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Old 21st November 2013, 11:09 AM   #7
TheGimp is offline TheGimp  United States
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I'm using Phonak ER hearing aids with one mode configured with no adaptive algorithms, no compression, frequency response correction only.

My audiologist at the VA was very accommodating in configuring one mode to my specifications. The only thing I did not think of at the time was the ability of the hearing aids to switch modes for telephone usage. The next time I go to see her, I will query about having it turned off as well.

While not as good as undamaged hearing, the hearing aids are quite good and provide a quite natural sound.

The problem with equalization is that my hearing loss is not the same for both ears. My right ear has a much greater loss above 4KHz than my left, so equalization is out if it is the same for both L&R.

I'm running Linux on both of my home computers that I listen to, so I'll have to look further at what can be done with that.

Any recommendations on programs that will allow parametric equalization with independent L & R channels?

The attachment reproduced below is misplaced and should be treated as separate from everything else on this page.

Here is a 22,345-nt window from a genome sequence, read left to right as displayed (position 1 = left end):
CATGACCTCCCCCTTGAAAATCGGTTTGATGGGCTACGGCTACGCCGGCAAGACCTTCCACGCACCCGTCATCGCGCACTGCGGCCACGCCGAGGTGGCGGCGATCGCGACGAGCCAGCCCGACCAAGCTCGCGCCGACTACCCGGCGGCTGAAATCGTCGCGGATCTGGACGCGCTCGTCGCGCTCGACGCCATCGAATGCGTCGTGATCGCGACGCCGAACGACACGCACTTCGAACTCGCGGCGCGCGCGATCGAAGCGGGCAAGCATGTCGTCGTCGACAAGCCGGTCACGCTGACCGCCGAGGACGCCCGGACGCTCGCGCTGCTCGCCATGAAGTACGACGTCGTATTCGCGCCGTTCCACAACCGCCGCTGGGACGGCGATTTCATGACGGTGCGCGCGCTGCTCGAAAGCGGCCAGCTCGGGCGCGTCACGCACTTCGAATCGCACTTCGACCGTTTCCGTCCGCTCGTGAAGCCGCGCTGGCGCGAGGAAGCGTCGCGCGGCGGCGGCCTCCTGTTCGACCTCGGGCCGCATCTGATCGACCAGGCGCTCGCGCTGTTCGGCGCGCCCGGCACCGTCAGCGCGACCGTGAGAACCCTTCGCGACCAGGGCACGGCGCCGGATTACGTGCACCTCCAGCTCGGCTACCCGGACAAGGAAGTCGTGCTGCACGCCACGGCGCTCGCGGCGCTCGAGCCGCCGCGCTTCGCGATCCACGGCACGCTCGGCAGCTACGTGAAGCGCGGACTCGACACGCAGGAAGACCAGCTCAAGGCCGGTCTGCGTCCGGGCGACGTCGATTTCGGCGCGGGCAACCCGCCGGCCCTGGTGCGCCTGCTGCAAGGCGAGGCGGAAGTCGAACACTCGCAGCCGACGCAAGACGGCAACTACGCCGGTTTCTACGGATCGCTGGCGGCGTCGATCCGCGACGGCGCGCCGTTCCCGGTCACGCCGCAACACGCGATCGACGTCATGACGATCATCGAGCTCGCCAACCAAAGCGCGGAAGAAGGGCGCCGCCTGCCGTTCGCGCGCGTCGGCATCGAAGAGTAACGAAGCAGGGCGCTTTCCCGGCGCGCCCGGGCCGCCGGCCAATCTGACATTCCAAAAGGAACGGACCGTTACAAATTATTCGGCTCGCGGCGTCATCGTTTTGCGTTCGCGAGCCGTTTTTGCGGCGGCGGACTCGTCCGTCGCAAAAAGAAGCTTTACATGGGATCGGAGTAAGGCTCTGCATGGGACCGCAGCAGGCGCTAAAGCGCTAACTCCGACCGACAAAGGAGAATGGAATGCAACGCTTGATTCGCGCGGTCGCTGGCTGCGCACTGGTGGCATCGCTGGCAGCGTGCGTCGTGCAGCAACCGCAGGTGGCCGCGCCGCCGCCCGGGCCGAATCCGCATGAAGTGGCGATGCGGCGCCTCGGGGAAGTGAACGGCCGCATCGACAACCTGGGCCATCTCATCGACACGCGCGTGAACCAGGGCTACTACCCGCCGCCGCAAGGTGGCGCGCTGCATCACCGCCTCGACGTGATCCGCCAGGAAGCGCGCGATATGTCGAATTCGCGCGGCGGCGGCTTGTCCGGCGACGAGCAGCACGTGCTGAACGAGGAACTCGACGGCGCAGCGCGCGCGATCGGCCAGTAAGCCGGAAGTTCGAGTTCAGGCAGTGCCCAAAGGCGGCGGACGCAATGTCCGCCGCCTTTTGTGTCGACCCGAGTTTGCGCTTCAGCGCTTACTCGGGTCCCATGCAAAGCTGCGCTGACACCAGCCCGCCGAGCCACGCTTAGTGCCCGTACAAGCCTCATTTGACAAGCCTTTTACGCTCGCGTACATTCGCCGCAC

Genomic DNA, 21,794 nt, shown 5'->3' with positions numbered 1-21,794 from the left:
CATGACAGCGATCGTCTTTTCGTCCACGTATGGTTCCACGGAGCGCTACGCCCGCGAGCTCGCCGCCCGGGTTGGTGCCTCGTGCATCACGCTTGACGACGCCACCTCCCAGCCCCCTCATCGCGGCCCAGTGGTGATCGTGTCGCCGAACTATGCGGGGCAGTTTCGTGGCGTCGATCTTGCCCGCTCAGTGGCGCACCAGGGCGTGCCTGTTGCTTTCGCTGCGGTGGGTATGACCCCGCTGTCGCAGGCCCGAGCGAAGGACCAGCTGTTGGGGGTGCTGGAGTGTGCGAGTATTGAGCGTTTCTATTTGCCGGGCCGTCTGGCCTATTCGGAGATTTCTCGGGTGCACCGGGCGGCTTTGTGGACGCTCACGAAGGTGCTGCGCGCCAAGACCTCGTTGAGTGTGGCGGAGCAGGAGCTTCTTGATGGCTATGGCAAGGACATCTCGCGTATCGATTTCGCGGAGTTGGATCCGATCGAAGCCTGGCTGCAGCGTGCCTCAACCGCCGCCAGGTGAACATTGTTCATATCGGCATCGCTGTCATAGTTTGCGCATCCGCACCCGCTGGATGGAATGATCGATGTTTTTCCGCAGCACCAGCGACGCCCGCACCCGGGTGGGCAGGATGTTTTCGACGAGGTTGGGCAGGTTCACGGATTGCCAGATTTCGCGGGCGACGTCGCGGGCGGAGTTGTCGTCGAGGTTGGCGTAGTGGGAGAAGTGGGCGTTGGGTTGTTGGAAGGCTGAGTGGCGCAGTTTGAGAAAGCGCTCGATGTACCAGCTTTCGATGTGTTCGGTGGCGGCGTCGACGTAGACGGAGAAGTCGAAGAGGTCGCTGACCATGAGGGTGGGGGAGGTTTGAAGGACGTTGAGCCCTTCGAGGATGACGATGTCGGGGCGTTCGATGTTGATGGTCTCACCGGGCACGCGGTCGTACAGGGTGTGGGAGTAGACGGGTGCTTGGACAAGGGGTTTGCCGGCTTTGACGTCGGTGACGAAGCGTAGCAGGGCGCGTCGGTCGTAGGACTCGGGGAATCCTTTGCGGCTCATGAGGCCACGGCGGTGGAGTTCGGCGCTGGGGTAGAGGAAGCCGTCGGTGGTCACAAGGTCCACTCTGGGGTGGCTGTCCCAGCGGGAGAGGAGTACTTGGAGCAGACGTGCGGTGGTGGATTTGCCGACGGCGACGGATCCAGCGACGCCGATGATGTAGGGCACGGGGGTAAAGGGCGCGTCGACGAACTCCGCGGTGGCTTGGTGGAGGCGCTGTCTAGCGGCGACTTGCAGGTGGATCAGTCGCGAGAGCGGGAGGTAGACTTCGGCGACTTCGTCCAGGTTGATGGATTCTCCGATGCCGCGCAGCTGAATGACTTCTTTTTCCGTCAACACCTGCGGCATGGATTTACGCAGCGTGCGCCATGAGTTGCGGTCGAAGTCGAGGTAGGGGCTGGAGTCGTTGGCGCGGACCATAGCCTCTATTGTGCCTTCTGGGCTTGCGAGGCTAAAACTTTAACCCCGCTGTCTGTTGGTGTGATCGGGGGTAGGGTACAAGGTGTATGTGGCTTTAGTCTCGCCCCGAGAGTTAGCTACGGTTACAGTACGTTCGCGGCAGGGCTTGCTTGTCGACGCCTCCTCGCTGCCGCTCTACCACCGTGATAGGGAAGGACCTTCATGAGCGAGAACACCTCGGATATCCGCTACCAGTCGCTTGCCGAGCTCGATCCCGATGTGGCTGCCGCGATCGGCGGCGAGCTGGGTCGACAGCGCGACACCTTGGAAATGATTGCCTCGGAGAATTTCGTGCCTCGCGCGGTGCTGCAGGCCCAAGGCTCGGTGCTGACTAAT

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Old 28th November 2013, 07:09 AM   #8
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I have a simpler idea. How about using 2 small inductive loops (which are like a speaker coil and nothing else) ? The lack of a magnet will not excite "phone mode", but the electromagnetic field will still be picked up by the electronics in your hearing aids (like interference). You can mount them in the headphones My dad diy'ed such a coil for my grandpa , it was driven from the TV audio amplifier. If you have some speaker coils around you can give it a try. Somehow I believe you do
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Old 29th November 2013, 08:02 AM   #9
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Well, I recently got a nice Bluedio R+ headset at about $92. It really rocks!
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Old 2nd January 2014, 04:34 PM   #10
TheGimp is offline TheGimp  United States
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After trying several sets of headphones at Best Buy, I ended up ordering a set of Sennheiser HD558 headphones a couple of weeks back. They did not stock them, but most of the Sennheiser headphones I tried did not trigger the hearing aids.

In the meantime, I was visiting my daughter, SIL and Grandson, and the SIL loaned me a set of Bose QuietComfort noise canceling headphones.

They don't trigger the hearing aids either. Nice headphones, but they don't quite sound right. It might just be the noise canceling.

Best Buy apparently discontinued the 558s, as they canceled my order.

They would not order the 598s so I ordered them from J&R music world. They should be in tomorrow, so I look forward to trying them in comparison to the Bose.